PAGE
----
08 October 2012

Can the Cybercrime Prevention Act of 2012 benefits us



Under Bill of Rights of 1987 Constitution in Section 1 of Article III, “no person shall be deprived of life, liberty or property without due process of law, nor shall any person be denied the equal protection of the laws.” In the Cybercrime Prevention Act, Section 19 “when a computer data is prima facie found to be in violation of the provisions of this Act, the DOJ (Department of Justice) shall issue an order to restrict or block access to such computer.”

The Cybercrime Prevention Act is a good idea but not on what Aquino agreed on which the law mandates that people who post defamatory comments online be given much longer jail sentences than those who commit libel in traditional media. Do you think having as many people prosecuted in court for saying libellous in the Internet will prevent others to commit cybercrime? No matter how many wins in court the RA 10175 makes does not make it effective.

Libellous in some few extents is beneficial but perceived unlawful under the court of law. If someone mentions something libellous in the Internet perceived as unlawful by RA 10175, it is actually pointing out areas of life of that person that he or she either need to change or accept it. It’s beneficial if changes are made because it will correct the wrong thus makes everything right and if not disastrous if it is suppress.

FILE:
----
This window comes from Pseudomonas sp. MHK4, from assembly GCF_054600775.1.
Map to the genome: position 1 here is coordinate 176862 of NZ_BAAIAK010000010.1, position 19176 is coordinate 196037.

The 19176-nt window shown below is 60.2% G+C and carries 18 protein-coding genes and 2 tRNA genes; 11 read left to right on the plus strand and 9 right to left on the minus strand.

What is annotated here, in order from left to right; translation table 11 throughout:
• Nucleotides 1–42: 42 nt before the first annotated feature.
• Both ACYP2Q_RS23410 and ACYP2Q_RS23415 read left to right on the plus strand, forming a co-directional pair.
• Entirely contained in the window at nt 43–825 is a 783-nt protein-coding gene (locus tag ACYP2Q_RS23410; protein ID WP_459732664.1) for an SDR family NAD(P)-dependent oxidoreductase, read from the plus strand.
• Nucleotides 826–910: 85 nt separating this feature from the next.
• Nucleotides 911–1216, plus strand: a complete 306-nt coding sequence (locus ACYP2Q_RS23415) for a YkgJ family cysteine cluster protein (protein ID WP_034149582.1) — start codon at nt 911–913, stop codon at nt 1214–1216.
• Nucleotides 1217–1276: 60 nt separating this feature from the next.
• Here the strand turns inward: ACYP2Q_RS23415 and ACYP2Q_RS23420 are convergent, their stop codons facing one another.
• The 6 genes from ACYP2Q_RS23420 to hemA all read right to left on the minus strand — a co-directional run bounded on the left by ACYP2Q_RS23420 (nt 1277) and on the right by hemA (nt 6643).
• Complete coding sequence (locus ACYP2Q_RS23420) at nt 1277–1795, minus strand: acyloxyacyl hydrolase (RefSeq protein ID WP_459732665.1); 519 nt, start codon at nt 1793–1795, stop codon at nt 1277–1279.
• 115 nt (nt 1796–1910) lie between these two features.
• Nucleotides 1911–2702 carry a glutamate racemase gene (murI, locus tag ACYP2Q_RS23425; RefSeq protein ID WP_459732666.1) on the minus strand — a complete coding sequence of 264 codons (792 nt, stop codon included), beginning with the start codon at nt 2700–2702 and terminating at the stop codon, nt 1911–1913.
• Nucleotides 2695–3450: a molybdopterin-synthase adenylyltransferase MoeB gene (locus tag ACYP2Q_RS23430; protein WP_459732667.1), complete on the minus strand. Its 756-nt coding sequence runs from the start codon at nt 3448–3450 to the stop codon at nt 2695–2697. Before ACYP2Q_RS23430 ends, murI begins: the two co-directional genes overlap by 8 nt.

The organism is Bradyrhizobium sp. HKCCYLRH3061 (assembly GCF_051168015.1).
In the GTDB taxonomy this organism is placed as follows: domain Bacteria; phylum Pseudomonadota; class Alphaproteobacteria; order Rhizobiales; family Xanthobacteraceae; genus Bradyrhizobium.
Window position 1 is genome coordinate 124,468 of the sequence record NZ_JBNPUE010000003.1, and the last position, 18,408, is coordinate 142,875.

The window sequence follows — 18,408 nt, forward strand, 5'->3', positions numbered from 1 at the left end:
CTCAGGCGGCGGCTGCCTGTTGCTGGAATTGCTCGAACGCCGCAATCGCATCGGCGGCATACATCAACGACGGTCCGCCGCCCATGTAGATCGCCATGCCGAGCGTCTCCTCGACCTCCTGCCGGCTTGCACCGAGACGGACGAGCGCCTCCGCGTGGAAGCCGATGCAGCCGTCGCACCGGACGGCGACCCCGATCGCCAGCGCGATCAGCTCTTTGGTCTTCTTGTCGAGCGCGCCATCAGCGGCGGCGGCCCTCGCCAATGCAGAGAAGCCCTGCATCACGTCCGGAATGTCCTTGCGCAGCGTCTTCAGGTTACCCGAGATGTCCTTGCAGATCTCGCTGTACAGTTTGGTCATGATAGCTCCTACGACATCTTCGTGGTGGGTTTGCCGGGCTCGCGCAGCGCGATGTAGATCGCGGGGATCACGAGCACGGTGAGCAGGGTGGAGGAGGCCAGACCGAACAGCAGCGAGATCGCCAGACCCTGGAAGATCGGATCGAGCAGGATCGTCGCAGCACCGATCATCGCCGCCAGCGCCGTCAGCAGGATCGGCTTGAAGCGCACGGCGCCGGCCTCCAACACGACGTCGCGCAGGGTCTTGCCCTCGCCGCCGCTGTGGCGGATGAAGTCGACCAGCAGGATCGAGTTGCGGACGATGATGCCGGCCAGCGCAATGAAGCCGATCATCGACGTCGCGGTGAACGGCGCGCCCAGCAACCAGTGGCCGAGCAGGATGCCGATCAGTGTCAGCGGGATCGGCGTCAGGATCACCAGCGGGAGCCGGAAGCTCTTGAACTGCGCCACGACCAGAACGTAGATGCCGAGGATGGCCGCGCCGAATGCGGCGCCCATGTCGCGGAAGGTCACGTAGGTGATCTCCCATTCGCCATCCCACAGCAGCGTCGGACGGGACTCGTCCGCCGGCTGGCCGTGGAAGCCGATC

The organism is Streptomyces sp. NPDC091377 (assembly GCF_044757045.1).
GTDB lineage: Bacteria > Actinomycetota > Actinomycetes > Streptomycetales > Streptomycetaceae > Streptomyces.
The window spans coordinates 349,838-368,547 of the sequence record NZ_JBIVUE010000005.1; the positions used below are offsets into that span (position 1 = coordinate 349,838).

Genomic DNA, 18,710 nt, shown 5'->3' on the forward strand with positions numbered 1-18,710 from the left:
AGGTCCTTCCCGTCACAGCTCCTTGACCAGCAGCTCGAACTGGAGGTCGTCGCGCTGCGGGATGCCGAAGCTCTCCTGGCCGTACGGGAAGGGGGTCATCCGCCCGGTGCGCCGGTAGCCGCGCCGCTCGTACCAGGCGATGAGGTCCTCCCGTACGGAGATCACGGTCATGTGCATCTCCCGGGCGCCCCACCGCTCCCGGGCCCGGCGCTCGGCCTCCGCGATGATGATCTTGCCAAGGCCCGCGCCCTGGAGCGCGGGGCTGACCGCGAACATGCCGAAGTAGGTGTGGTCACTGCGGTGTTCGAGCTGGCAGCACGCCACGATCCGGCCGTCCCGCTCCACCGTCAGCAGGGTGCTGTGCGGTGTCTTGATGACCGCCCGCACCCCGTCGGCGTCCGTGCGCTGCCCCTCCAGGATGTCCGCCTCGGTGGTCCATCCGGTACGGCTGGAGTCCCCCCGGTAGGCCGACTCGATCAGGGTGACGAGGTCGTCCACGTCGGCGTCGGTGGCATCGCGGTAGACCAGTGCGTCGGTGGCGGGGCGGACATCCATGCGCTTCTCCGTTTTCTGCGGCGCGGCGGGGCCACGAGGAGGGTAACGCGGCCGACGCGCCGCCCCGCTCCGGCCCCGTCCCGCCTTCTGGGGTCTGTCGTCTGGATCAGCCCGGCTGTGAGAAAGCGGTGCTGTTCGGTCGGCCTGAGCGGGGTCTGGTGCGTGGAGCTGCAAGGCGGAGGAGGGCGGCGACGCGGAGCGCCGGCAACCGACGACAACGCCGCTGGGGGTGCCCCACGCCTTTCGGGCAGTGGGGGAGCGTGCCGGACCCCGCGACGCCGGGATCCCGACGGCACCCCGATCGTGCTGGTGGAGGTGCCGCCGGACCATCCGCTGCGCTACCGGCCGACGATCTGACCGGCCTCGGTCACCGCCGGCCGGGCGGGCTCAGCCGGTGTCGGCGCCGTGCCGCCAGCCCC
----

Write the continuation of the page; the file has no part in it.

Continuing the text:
So if someone has problems in the past that they can’t accept then it will be a discomfort for them for people saying libellous not just on the Internet. I don’t think RA 10175 could help you out but talking to psychologist will or someone who knows these areas well.

Under RA 10175 the government can monitor online activities, such as e-mail, video chats and instant messaging without a warrant. There is a difference between to prevent and control. 

We rather have a law that monitor government officials at all levels which prove to be very beneficial to everyone. We make them well focus into their job that is to serve the public interest and correct them if errors found. We will be able to avoid those costly senate investigations like on Mrs. Arroyo and CJ Corona to mention a few.  And in the end of their term they benefited with good report cards or just a few failed marks.

We do have an old law the RA 9292 The Electronics Engineering Law of 2004 that we need to implement since this is the bases of everything not just the Internet. Unlike RA 10175 were it received much punch from the public because of its controversial issues the RA 9292 becomes like a legend – ask anyone about this law and the answer is always “I don’t know it”.